A federal judge, Marjorie Rendell, has ruled against the US government in the case Langbord et al v. U.S. Department of the Treasury et al. The government is now required to return rare gold coins that could be worth $80M. The Langbords submitted 10 gold coins to the Secret Service in 2003 to have them authenticated, which they did and then refused to return the coins.
Because of the law instituted in 1933, owning gold was illegal and citizens were required to turn in their gold. The gold coins in question were minted in 1933 at the Philadelphia mint, however, those coins were never actually released to the public because of the new law. It is the government’s assertion that the gold coins in the Langbord family’s possession were stolen.
If the coins were stolen, how did the judge rule for the government to give them back? Because of a technicality.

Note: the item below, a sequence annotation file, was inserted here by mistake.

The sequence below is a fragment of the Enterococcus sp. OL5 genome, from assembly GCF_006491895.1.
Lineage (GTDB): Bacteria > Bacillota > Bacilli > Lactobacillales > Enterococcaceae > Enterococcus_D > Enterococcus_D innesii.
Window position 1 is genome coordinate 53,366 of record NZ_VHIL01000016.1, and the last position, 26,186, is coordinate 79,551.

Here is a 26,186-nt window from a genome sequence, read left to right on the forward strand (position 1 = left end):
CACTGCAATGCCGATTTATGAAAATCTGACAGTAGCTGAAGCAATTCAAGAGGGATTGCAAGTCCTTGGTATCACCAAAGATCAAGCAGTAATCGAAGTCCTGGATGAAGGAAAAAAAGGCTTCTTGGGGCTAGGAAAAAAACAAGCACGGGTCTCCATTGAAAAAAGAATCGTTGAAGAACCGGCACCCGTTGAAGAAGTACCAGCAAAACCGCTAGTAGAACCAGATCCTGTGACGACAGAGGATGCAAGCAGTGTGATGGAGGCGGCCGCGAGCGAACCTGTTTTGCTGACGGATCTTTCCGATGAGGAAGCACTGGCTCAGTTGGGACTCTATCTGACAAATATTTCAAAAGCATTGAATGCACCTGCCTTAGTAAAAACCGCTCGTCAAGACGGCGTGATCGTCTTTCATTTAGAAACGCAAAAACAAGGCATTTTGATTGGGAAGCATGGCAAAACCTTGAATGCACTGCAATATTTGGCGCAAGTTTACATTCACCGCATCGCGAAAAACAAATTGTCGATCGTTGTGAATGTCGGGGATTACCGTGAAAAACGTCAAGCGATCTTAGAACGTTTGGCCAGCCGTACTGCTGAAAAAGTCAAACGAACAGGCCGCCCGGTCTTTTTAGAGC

The government never completed the forfeiture procedure of those coins. It would seem that since the coins were considered stolen in 1933, the government didn’t have to follow the law. A federal judge decided otherwise:
“The government knew that it was obligated to bring a judicial civil forfeiture proceeding or to return the property, but refused,” Circuit Judge Rendell wrote. “Having failed to do so, it must return the Double Eagles to the Langbords.”
At this time, the Langbord family hasn’t commented on the case or their intentions on selling or keeping the gold coins. If sold, those coins could be worth $8 million each. This is based on the 1933 P double eagle gold coin, once owned by the king of Egypt, sold in 2002 for $7.6 million.
It is refreshing to see a family stick to their rights and pursue them to the end. Congrats to the Langbord family!
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